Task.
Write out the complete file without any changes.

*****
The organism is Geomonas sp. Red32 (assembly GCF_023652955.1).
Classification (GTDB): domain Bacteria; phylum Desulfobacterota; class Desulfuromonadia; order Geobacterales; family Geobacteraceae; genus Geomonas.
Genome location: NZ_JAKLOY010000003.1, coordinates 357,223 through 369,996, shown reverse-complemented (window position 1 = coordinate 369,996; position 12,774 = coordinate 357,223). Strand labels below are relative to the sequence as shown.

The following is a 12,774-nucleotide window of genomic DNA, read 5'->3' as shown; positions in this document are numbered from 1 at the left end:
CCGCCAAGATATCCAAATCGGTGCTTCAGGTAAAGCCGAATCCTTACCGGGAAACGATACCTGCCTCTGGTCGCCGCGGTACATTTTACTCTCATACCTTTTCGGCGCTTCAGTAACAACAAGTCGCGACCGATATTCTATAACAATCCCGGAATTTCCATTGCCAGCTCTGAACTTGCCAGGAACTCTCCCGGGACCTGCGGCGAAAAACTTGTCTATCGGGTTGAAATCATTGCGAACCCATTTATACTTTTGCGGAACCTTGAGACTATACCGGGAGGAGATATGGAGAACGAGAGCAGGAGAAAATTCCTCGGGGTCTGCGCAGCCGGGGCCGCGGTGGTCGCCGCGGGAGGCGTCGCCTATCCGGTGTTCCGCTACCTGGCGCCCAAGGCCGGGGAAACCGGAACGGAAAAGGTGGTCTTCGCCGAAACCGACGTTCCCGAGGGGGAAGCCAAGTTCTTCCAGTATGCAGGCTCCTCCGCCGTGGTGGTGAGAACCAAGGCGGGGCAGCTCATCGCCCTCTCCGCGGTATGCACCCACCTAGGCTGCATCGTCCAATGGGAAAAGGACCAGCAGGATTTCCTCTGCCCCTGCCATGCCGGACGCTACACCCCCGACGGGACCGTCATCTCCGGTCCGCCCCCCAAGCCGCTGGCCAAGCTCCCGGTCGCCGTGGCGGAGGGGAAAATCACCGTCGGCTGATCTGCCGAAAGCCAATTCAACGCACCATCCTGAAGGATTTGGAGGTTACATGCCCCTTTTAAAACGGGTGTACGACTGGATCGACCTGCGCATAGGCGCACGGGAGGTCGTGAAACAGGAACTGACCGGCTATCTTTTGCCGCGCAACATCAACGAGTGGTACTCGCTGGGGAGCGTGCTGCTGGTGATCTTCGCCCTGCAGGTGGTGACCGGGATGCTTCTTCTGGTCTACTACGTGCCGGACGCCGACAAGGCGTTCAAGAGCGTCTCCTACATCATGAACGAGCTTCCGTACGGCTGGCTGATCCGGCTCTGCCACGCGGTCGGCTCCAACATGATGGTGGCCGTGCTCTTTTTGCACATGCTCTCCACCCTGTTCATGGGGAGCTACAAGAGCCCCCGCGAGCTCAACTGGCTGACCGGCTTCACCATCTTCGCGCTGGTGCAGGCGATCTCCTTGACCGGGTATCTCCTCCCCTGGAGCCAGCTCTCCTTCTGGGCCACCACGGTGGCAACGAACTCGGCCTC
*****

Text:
The organism is Geomonas sp. Red32 (assembly GCF_023652955.1).
Classification (GTDB): domain Bacteria; phylum Desulfobacterota; class Desulfuromonadia; order Geobacterales; family Geobacteraceae; genus Geomonas.
Genome location: NZ_JAKLOY010000003.1, coordinates 357,223 through 369,996, shown reverse-complemented (window position 1 = coordinate 369,996; position 12,774 = coordinate 357,223). Strand labels below are relative to the sequence as shown.

The following is a 12,774-nucleotide window of genomic DNA, read 5'->3' as shown; positions in this document are numbered from 1 at the left end:
CCGCCAAGATATCCAAATCGGTGCTTCAGGTAAAGCCGAATCCTTACCGGGAAACGATACCTGCCTCTGGTCGCCGCGGTACATTTTACTCTCATACCTTTTCGGCGCTTCAGTAACAACAAGTCGCGACCGATATTCTATAACAATCCCGGAATTTCCATTGCCAGCTCTGAACTTGCCAGGAACTCTCCCGGGACCTGCGGCGAAAAACTTGTCTATCGGGTTGAAATCATTGCGAACCCATTTATACTTTTGCGGAACCTTGAGACTATACCGGGAGGAGATATGGAGAACGAGAGCAGGAGAAAATTCCTCGGGGTCTGCGCAGCCGGGGCCGCGGTGGTCGCCGCGGGAGGCGTCGCCTATCCGGTGTTCCGCTACCTGGCGCCCAAGGCCGGGGAAACCGGAACGGAAAAGGTGGTCTTCGCCGAAACCGACGTTCCCGAGGGGGAAGCCAAGTTCTTCCAGTATGCAGGCTCCTCCGCCGTGGTGGTGAGAACCAAGGCGGGGCAGCTCATCGCCCTCTCCGCGGTATGCACCCACCTAGGCTGCATCGTCCAATGGGAAAAGGACCAGCAGGATTTCCTCTGCCCCTGCCATGCCGGACGCTACACCCCCGACGGGACCGTCATCTCCGGTCCGCCCCCCAAGCCGCTGGCCAAGCTCCCGGTCGCCGTGGCGGAGGGGAAAATCACCGTCGGCTGATCTGCCGAAAGCCAATTCAACGCACCATCCTGAAGGATTTGGAGGTTACATGCCCCTTTTAAAACGGGTGTACGACTGGATCGACCTGCGCATAGGCGCACGGGAGGTCGTGAAACAGGAACTGACCGGCTATCTTTTGCCGCGCAACATCAACGAGTGGTACTCGCTGGGGAGCGTGCTGCTGGTGATCTTCGCCCTGCAGGTGGTGACCGGGATGCTTCTTCTGGTCTACTACGTGCCGGACGCCGACAAGGCGTTCAAGAGCGTCTCCTACATCATGAACGAGCTTCCGTACGGCTGGCTGATCCGGCTCTGCCACGCGGTCGGCTCCAACATGATGGTGGCCGTGCTCTTTTTGCACATGCTCTCCACCCTGTTCATGGGGAGCTACAAGAGCCCCCGCGAGCTCAACTGGCTGACCGGCTTCACCATCTTCGCGCTGGTGCAGGCGATCTCCTTGACCGGGTATCTCCTCCCCTGGAGCCAGCTCTCCTTCTGGGCCACCACGGTGGCAACGAACTCGGCCTC